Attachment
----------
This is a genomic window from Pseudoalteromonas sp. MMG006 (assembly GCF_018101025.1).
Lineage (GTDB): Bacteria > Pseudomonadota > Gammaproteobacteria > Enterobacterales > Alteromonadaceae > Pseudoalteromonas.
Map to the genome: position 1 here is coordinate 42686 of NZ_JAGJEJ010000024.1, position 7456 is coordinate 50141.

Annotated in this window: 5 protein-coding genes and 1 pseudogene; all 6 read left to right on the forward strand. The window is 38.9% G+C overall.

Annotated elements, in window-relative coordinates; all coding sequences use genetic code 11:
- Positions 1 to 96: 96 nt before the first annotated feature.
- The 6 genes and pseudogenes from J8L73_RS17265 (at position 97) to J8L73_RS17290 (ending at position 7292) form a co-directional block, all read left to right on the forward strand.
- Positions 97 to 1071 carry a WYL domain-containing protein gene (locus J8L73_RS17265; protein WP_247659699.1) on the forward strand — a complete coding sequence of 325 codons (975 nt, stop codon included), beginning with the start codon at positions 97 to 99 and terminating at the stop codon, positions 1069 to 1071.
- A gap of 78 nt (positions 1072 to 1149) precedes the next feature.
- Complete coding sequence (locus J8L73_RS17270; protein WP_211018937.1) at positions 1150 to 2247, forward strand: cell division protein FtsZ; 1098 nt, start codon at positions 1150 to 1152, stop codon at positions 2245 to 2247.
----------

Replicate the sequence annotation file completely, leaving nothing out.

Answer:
This is a genomic window from Pseudoalteromonas sp. MMG006 (assembly GCF_018101025.1).
Lineage (GTDB): Bacteria > Pseudomonadota > Gammaproteobacteria > Enterobacterales > Alteromonadaceae > Pseudoalteromonas.
Map to the genome: position 1 here is coordinate 42686 of NZ_JAGJEJ010000024.1, position 7456 is coordinate 50141.

Annotated in this window: 5 protein-coding genes and 1 pseudogene; all 6 read left to right on the forward strand. The window is 38.9% G+C overall.

Annotated elements, in window-relative coordinates; all coding sequences use genetic code 11:
- Positions 1 to 96: 96 nt before the first annotated feature.
- The 6 genes and pseudogenes from J8L73_RS17265 (at position 97) to J8L73_RS17290 (ending at position 7292) form a co-directional block, all read left to right on the forward strand.
- Positions 97 to 1071 carry a WYL domain-containing protein gene (locus J8L73_RS17265; protein WP_247659699.1) on the forward strand — a complete coding sequence of 325 codons (975 nt, stop codon included), beginning with the start codon at positions 97 to 99 and terminating at the stop codon, positions 1069 to 1071.
- A gap of 78 nt (positions 1072 to 1149) precedes the next feature.
- Complete coding sequence (locus J8L73_RS17270; protein WP_211018937.1) at positions 1150 to 2247, forward strand: cell division protein FtsZ; 1098 nt, start codon at positions 1150 to 1152, stop codon at positions 2245 to 2247.